Italaerei 1/72 Hs-126






Three options


Scott Van Aken


Currently OOP but easy to find.


Developed in early 1936 from the disappointing Hs122 the parasol-winged Hs126 was a thoroughly sound machine very like the British Lysander in character though more conventional. The crew of two sat below and behind the wing in a capacious tandem cockpit, the pilot's portion being enclosed. Typical photographic, radio and light bombing equipment was carried, and the aircraft proved to have excellent STOL capability and ability to absorb much punishment .

Altogether about 802 were delivered, maintaining the Aufklarungsstaffein (recce squadrons) at a front-line strenght of around 280 aircraft. By June 1941 virtually all were on the Eastern Front or in the Balkans or North Africa. A few survived until 1944-45 in operations against partisans in the Balkans, but most had been replaced by the Fw189 and used for towing gliders. The 200-odd combat veterans served in Nachtschlacht (night ground attack) wings, often using a variety of armament schemes.



Those who follow the history of model companies will know that the Italaerei company split in the 1970s into Italeri and Supermodel. This kit is from before that split (hence the tongue-twisting name), but it has been reissued a number of times in the Italeri boxing. You get two tan sprues with detail as raised lines. The detailing itself is quite good for the time. There is no flash, and little real problem with ejector pins (though you will have to take care of those on the cockpit floor, seats and so on). You will have to do some filling of the sink areas as they are a mite more numerous. Mostly on the thicker pieces. I should point out that in the days this kit was developed, few modelers bothered with filler. The clear bits (not shown) are very well done and the kit includes a display stand.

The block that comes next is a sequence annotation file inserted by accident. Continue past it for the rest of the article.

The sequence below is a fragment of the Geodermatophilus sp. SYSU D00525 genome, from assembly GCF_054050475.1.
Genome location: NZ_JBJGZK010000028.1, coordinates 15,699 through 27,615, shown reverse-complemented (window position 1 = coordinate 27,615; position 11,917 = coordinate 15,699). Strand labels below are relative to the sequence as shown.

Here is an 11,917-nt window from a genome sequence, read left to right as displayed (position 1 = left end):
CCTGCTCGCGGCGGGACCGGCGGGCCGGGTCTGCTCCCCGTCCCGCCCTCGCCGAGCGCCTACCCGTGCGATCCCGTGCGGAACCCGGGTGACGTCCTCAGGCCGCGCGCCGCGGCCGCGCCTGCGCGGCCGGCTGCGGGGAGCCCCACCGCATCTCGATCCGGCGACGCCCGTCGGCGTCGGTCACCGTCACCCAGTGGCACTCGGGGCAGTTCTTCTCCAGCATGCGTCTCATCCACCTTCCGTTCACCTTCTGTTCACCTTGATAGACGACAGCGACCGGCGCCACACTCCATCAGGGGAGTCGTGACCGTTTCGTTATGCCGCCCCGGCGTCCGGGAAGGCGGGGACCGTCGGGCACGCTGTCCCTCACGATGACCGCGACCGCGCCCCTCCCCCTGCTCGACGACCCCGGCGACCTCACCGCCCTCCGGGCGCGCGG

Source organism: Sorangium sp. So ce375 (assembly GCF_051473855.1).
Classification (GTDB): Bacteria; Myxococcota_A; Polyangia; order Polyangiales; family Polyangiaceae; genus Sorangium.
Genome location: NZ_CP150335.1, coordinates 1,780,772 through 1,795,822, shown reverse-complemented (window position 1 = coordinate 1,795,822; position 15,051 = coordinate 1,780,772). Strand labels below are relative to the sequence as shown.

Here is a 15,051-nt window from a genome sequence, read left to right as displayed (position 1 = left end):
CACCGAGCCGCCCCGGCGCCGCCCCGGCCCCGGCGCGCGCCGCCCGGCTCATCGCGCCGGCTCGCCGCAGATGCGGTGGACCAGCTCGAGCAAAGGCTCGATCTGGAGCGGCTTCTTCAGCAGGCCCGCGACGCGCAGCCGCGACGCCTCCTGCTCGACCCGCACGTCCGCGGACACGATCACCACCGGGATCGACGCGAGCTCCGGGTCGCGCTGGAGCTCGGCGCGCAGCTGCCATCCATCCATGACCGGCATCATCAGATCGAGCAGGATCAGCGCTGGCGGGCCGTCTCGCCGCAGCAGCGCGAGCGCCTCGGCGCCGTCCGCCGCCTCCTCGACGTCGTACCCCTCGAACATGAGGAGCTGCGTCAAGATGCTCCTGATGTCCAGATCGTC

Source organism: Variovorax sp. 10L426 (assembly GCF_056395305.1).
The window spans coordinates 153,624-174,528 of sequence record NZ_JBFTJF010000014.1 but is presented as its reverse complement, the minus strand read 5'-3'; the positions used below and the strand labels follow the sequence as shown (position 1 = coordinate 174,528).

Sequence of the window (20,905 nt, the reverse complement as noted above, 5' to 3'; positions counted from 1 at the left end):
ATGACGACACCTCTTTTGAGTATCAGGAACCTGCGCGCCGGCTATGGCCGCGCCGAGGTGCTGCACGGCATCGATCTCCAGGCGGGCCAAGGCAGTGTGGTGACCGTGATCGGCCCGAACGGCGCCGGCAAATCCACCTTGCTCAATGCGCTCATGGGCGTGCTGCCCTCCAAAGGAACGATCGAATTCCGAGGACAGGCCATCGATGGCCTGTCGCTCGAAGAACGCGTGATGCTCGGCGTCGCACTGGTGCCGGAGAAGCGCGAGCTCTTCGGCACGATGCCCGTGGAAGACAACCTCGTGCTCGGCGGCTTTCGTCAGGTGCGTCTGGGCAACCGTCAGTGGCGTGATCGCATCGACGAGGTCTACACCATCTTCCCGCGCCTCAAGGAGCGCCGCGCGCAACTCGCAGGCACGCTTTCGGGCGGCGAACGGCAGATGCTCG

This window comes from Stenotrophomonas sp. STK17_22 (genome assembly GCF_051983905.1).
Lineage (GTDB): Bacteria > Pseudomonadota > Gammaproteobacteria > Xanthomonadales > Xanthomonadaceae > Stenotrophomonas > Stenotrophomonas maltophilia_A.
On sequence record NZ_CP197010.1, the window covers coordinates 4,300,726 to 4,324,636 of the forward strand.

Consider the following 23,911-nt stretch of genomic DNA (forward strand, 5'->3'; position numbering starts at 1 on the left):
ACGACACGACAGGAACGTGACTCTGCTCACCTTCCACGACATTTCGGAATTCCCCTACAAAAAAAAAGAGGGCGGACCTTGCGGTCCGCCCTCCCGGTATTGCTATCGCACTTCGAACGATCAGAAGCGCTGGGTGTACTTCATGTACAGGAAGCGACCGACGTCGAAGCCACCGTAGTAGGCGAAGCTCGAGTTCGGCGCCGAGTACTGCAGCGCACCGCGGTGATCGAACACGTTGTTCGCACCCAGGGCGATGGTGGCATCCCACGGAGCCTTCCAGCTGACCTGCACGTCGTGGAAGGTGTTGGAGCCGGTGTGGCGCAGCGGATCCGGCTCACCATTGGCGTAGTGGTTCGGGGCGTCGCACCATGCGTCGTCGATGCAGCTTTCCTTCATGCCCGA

The interior is quite visible on the real plane so Italaerei made a rather complete one for this kit, consisting of a floor, two seats a control stick, instrument panel, radio and camera. Of course, two crew figures are also included. Optional bits are the ability to carry a bomb on a fuselage rack and to build the kit either with or without wheel spats. There is a somewhat heavy handed representation of fabric on the control surfaces, but a coat of paint or so should tone that down.

Instructions are nicely done with two large exploded views for construction sequences. There is a history of the type in four languages and a part layout guide. Markings are provided for three aircraft. One is a Spanish Civil War version in RLM 71 over RLM 65, A desert  bird in RLM 71, 70 and sand yellow with RLM 65 undersides, and a Greek 126 in RLM 71 and pale brown uppers with RLM 65 undersides. The decals are, well, a bit old so have yellowed. They are well printed and very matte. They could be salvaged and probably will have to be as aftermarket sheets for the 126 are almost non-existent.


1/72 Modelers are fortunate to have this and the Matchbox kits available to them for this aircraft. Though neither kit is by any means modern, both are very nicely done and will make into super models.

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